• May
    Posted in:
    Posted by: Jarve Kaplan Granato Starr

    Who’s Responsible in an Accident with a Semi-Truck?

    Truck Accidents

    There are a lot of differences between a car accident with the driver of another car and an accident that involved a tractor-trailer or commercial truck. Even if the accident was clearly the driver’s fault, there’s a good chance that legal responsibility extends far beyond that individual: in fact, most car accident lawsuits involving a semi will be likely to name the trucking company that employs the driver, the owner of the truck, and possibly many others, such as the company whose goods were being transported in the truck, the company responsible for servicing the truck, and possibly even parts manufacturers whose components failed in the accident.

    There are a lot of factors that come into play when preparing a lawsuit over a car accident with a truck. One of the most important considerations is whether the truck driver is an independent contractor or the employee of a trucking company, as if it is the latter then there’s a good chance that the company will be named in the lawsuit. The reason for this is based on both legal principal and common sense: the principal is a theory of liability called “respondent superior”, which translates into “let the superior make answer” and which means that an employer is responsible for their employees’ wrongful acts as long as they were unintentional and occurred while the employee was fulfilling their job responsibilities. The common sense reason for naming the company responsible is that they simply have deeper pockets and greater economic resources for providing compensation for damages. Employers carry insurance coverage for this specific reason.

    If the truck driver is an independent contractor, then the company for whom they are driving is likely to be named as a defendant in a lawsuit. The question to be answered is who is controlling the way that work is being performed. If the driver provides his own truck, fuel, and insurance, as well as the cost of repair and his hours, then it is unlikely that the trucking company will be liable.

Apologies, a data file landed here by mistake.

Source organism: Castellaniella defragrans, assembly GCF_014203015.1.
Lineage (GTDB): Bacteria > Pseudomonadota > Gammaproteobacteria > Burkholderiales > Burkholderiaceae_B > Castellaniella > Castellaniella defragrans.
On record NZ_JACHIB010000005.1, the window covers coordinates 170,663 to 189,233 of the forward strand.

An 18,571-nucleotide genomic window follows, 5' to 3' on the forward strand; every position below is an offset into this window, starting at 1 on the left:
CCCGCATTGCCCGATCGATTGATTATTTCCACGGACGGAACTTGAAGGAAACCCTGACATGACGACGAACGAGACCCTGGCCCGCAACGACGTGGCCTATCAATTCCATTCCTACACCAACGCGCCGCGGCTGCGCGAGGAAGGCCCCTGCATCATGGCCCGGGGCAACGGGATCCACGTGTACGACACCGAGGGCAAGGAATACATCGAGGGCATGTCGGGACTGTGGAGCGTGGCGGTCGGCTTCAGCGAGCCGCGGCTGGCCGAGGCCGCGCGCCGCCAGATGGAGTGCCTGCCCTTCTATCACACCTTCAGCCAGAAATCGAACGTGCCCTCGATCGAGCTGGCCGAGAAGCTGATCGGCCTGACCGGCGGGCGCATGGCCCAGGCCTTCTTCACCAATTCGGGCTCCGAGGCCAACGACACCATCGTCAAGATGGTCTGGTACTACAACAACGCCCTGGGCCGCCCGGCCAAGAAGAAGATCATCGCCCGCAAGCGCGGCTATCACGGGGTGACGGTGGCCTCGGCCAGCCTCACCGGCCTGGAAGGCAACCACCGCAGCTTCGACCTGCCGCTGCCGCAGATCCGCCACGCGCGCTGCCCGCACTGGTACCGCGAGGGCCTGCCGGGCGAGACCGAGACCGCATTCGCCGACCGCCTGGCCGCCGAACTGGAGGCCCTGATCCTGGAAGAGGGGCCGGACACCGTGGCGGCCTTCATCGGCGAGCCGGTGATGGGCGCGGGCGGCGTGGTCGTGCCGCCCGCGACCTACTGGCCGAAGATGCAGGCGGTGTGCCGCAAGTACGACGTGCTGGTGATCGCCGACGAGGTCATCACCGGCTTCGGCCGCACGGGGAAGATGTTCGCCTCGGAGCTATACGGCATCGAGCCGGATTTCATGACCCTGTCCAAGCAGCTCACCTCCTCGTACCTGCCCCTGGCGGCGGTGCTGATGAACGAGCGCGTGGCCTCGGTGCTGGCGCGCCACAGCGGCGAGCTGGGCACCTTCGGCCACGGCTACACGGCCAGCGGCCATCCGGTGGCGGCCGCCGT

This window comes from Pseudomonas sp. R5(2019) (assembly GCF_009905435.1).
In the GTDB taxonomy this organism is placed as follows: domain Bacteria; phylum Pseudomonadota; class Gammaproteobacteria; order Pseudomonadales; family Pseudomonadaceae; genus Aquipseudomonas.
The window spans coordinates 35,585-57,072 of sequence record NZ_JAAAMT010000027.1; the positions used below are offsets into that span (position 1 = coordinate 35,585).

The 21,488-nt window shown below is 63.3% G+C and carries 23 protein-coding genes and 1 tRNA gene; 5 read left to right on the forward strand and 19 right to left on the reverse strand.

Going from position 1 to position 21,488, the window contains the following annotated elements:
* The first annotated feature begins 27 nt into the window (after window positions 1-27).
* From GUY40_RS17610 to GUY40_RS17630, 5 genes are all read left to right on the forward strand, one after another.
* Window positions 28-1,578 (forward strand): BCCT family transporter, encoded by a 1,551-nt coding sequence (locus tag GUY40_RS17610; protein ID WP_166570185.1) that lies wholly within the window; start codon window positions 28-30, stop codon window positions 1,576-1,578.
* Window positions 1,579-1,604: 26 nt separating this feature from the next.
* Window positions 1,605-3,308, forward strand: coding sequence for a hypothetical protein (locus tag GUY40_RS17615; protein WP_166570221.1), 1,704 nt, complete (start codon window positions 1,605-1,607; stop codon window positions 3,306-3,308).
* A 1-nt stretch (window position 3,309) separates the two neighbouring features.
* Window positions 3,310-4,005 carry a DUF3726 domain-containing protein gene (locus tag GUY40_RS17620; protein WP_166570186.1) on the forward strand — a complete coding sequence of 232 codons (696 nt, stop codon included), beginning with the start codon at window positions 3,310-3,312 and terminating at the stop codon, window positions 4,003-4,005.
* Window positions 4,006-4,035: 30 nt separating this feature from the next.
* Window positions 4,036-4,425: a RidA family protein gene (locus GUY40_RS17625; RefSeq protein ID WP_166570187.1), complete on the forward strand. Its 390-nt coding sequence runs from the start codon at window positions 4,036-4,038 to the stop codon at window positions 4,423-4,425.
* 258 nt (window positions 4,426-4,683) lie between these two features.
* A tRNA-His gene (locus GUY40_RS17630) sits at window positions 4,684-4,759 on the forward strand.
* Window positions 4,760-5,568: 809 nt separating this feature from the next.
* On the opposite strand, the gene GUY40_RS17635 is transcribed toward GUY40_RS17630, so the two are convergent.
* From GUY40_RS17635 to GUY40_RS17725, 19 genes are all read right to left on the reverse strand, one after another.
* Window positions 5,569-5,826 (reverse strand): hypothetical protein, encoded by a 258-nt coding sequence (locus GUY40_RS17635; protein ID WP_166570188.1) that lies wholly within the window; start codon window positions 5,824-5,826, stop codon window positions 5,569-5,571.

The other question that needs to be answered is whether the employee was acting “within the scope” of their employment. That question is answered by determining numerous elements such as the employee’s intent; where, when and how the wrongful action occurred; what the company’s expectations and rules for employees were; whether the employee was ‘on the clock.’

    Finally, there is a question about whether the truck driver was acting intentionally when he got into an accident. If they were, then the employer cannot be held responsible. If the actions were the result of an accident, then the employer will likely be found legally responsible for the consequences of their actions.

    If you’ve been in an accident and you need information about your rights, call us today to set up a free consultation.

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